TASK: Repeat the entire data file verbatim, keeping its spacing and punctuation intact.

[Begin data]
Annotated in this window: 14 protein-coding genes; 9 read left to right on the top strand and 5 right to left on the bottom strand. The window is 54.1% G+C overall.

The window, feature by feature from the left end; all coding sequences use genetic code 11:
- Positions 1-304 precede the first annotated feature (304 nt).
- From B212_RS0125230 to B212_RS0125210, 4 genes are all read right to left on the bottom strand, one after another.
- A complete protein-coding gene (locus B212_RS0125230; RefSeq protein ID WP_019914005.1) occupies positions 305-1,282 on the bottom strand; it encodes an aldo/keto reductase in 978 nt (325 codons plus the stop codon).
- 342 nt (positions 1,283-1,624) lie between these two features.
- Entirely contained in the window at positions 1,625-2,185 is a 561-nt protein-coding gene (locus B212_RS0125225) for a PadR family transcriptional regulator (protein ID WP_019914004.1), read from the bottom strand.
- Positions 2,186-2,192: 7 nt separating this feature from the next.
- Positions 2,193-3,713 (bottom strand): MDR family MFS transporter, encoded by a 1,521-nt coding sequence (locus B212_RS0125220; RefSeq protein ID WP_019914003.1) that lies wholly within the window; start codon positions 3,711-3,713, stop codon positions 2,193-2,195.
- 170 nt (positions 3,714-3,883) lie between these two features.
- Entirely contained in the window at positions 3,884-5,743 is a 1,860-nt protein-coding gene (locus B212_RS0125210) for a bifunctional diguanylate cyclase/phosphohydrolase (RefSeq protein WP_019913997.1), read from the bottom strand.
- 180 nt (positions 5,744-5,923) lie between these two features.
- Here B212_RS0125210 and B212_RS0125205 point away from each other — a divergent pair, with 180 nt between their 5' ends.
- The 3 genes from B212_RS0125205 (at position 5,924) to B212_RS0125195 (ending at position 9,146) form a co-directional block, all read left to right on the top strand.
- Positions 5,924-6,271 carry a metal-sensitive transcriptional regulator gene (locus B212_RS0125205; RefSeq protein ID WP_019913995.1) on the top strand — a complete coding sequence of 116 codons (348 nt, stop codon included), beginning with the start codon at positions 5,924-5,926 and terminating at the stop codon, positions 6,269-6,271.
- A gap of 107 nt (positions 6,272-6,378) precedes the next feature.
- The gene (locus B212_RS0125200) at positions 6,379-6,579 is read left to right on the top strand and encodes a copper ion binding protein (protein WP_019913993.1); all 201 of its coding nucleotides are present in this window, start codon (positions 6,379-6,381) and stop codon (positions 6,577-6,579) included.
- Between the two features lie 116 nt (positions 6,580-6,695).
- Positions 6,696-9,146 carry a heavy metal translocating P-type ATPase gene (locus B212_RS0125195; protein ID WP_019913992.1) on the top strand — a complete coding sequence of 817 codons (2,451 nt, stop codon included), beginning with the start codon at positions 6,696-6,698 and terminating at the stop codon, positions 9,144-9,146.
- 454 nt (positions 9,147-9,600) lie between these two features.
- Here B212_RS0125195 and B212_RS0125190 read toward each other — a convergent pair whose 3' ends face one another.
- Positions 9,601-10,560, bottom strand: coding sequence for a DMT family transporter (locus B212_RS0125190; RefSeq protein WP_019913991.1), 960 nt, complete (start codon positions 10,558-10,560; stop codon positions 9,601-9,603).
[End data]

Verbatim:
Annotated in this window: 14 protein-coding genes; 9 read left to right on the top strand and 5 right to left on the bottom strand. The window is 54.1% G+C overall.

The window, feature by feature from the left end; all coding sequences use genetic code 11:
- Positions 1-304 precede the first annotated feature (304 nt).
- From B212_RS0125230 to B212_RS0125210, 4 genes are all read right to left on the bottom strand, one after another.
- A complete protein-coding gene (locus B212_RS0125230; RefSeq protein ID WP_019914005.1) occupies positions 305-1,282 on the bottom strand; it encodes an aldo/keto reductase in 978 nt (325 codons plus the stop codon).
- 342 nt (positions 1,283-1,624) lie between these two features.
- Entirely contained in the window at positions 1,625-2,185 is a 561-nt protein-coding gene (locus B212_RS0125225) for a PadR family transcriptional regulator (protein ID WP_019914004.1), read from the bottom strand.
- Positions 2,186-2,192: 7 nt separating this feature from the next.
- Positions 2,193-3,713 (bottom strand): MDR family MFS transporter, encoded by a 1,521-nt coding sequence (locus B212_RS0125220; RefSeq protein ID WP_019914003.1) that lies wholly within the window; start codon positions 3,711-3,713, stop codon positions 2,193-2,195.
- 170 nt (positions 3,714-3,883) lie between these two features.
- Entirely contained in the window at positions 3,884-5,743 is a 1,860-nt protein-coding gene (locus B212_RS0125210) for a bifunctional diguanylate cyclase/phosphohydrolase (RefSeq protein WP_019913997.1), read from the bottom strand.
- 180 nt (positions 5,744-5,923) lie between these two features.
- Here B212_RS0125210 and B212_RS0125205 point away from each other — a divergent pair, with 180 nt between their 5' ends.
- The 3 genes from B212_RS0125205 (at position 5,924) to B212_RS0125195 (ending at position 9,146) form a co-directional block, all read left to right on the top strand.
- Positions 5,924-6,271 carry a metal-sensitive transcriptional regulator gene (locus B212_RS0125205; RefSeq protein ID WP_019913995.1) on the top strand — a complete coding sequence of 116 codons (348 nt, stop codon included), beginning with the start codon at positions 5,924-5,926 and terminating at the stop codon, positions 6,269-6,271.
- A gap of 107 nt (positions 6,272-6,378) precedes the next feature.
- The gene (locus B212_RS0125200) at positions 6,379-6,579 is read left to right on the top strand and encodes a copper ion binding protein (protein WP_019913993.1); all 201 of its coding nucleotides are present in this window, start codon (positions 6,379-6,381) and stop codon (positions 6,577-6,579) included.
- Between the two features lie 116 nt (positions 6,580-6,695).
- Positions 6,696-9,146 carry a heavy metal translocating P-type ATPase gene (locus B212_RS0125195; protein ID WP_019913992.1) on the top strand — a complete coding sequence of 817 codons (2,451 nt, stop codon included), beginning with the start codon at positions 6,696-6,698 and terminating at the stop codon, positions 9,144-9,146.
- 454 nt (positions 9,147-9,600) lie between these two features.
- Here B212_RS0125195 and B212_RS0125190 read toward each other — a convergent pair whose 3' ends face one another.
- Positions 9,601-10,560, bottom strand: coding sequence for a DMT family transporter (locus B212_RS0125190; RefSeq protein WP_019913991.1), 960 nt, complete (start codon positions 10,558-10,560; stop codon positions 9,601-9,603).